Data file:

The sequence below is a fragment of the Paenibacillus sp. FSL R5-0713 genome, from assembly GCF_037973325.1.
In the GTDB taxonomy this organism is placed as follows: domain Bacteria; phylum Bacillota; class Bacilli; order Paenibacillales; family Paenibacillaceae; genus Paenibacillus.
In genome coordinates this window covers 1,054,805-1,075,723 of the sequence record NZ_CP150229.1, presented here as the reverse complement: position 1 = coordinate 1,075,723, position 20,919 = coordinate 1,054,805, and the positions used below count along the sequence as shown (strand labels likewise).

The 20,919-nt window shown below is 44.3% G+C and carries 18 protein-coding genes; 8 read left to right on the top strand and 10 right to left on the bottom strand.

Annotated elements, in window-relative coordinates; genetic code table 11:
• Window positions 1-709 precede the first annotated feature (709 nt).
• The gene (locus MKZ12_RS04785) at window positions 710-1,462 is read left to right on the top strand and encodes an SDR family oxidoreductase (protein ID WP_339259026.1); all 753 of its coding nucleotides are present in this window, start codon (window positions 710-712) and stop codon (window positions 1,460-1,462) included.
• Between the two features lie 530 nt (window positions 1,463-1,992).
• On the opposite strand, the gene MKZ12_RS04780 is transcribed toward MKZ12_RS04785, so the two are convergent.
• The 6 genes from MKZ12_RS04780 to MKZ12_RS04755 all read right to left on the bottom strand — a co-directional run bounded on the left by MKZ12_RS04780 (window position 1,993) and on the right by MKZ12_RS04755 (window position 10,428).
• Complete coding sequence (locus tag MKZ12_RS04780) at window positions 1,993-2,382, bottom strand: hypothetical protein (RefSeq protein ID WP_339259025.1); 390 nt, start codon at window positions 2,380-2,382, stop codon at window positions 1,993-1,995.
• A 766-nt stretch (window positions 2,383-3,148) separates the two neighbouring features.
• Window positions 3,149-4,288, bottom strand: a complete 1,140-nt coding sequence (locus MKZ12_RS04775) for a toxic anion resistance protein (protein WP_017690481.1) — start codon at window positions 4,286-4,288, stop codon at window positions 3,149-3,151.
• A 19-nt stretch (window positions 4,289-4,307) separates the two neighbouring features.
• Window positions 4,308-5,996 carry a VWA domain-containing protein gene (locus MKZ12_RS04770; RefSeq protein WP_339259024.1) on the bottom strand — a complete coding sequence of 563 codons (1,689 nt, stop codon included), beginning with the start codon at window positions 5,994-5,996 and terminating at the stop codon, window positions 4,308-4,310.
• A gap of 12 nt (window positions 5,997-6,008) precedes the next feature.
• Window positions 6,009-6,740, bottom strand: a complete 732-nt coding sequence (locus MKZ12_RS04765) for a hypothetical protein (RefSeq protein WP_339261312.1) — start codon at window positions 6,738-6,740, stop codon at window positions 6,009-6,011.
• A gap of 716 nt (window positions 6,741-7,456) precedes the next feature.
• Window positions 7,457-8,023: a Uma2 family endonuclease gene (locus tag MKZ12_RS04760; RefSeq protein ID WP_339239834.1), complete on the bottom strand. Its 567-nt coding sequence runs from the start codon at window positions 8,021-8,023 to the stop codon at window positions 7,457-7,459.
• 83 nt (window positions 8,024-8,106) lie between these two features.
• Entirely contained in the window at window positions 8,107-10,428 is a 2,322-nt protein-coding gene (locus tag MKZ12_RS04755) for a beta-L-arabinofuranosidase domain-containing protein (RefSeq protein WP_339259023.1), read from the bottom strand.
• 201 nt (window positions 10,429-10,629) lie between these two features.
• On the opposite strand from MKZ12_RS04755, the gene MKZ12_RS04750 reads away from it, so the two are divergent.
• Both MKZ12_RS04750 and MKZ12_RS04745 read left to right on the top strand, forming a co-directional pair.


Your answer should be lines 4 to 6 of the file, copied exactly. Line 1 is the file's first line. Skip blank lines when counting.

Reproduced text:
The 20,919-nt window shown below is 44.3% G+C and carries 18 protein-coding genes; 8 read left to right on the top strand and 10 right to left on the bottom strand.

Annotated elements, in window-relative coordinates; genetic code table 11:
• Window positions 1-709 precede the first annotated feature (709 nt).